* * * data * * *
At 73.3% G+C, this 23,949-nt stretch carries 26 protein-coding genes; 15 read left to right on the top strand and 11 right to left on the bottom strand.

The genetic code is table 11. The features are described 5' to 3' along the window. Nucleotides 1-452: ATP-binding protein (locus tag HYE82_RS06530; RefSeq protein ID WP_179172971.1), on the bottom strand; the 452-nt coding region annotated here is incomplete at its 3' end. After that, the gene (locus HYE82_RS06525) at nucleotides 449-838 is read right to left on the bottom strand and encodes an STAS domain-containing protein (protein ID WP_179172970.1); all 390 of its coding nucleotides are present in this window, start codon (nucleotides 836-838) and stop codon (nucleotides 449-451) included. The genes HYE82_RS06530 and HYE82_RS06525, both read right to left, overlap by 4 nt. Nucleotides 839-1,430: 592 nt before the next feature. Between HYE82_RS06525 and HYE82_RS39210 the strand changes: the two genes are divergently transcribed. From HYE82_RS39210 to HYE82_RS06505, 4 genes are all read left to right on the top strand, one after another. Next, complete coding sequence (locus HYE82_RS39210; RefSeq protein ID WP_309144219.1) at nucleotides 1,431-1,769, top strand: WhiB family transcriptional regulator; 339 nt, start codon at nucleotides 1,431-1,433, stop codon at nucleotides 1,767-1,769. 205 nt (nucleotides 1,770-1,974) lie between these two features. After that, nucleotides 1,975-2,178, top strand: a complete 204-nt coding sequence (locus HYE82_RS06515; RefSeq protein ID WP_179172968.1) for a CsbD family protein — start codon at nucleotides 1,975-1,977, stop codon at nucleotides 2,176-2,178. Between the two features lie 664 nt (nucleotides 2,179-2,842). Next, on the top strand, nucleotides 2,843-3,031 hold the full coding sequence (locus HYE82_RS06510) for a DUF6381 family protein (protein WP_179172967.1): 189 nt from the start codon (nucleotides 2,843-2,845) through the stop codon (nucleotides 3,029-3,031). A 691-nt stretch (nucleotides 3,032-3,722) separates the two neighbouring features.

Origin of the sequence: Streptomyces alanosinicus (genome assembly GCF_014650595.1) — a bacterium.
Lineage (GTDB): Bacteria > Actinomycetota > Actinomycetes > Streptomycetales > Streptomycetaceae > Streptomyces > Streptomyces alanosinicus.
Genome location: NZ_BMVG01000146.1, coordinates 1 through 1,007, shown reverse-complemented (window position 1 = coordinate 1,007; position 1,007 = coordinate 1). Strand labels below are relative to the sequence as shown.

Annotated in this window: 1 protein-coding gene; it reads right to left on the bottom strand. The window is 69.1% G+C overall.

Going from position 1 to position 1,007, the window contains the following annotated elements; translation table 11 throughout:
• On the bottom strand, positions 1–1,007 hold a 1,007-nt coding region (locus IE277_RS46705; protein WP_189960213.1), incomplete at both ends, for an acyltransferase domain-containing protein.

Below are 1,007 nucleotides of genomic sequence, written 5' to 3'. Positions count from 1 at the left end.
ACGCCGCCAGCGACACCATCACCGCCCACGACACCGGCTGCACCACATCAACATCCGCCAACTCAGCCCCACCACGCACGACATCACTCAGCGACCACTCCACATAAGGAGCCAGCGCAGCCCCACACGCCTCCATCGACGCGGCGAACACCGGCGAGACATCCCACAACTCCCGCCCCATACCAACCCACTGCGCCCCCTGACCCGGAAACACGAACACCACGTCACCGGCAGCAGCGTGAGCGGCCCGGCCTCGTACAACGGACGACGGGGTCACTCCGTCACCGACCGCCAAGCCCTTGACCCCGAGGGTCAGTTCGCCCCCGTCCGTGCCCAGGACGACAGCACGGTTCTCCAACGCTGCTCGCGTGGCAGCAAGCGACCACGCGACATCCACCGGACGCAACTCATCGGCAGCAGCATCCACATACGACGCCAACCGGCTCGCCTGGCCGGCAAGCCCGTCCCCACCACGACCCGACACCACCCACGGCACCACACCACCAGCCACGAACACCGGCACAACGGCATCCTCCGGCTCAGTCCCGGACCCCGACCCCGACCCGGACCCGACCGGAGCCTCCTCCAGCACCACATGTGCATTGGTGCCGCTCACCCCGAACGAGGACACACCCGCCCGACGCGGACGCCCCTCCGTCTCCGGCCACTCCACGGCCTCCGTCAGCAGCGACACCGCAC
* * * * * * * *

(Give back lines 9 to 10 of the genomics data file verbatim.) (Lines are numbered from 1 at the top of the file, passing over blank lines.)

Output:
Below are 1,007 nucleotides of genomic sequence, written 5' to 3'. Positions count from 1 at the left end.
ACGCCGCCAGCGACACCATCACCGCCCACGACACCGGCTGCACCACATCAACATCCGCCAACTCAGCCCCACCACGCACGACATCACTCAGCGACCACTCCACATAAGGAGCCAGCGCAGCCCCACACGCCTCCATCGACGCGGCGAACACCGGCGAGACATCCCACAACTCCCGCCCCATACCAACCCACTGCGCCCCCTGACCCGGAAACACGAACACCACGTCACCGGCAGCAGCGTGAGCGGCCCGGCCTCGTACAACGGACGACGGGGTCACTCCGTCACCGACCGCCAAGCCCTTGACCCCGAGGGTCAGTTCGCCCCCGTCCGTGCCCAGGACGACAGCACGGTTCTCCAACGCTGCTCGCGTGGCAGCAAGCGACCACGCGACATCCACCGGACGCAACTCATCGGCAGCAGCATCCACATACGACGCCAACCGGCTCGCCTGGCCGGCAAGCCCGTCCCCACCACGACCCGACACCACCCACGGCACCACACCACCAGCCACGAACACCGGCACAACGGCATCCTCCGGCTCAGTCCCGGACCCCGACCCCGACCCGGACCCGACCGGAGCCTCCTCCAGCACCACATGTGCATTGGTGCCGCTCACCCCGAACGAGGACACACCCGCCCGACGCGGACGCCCCTCCGTCTCCGGCCACTCCACGGCCTCCGTCAGCAGCGACACCGCAC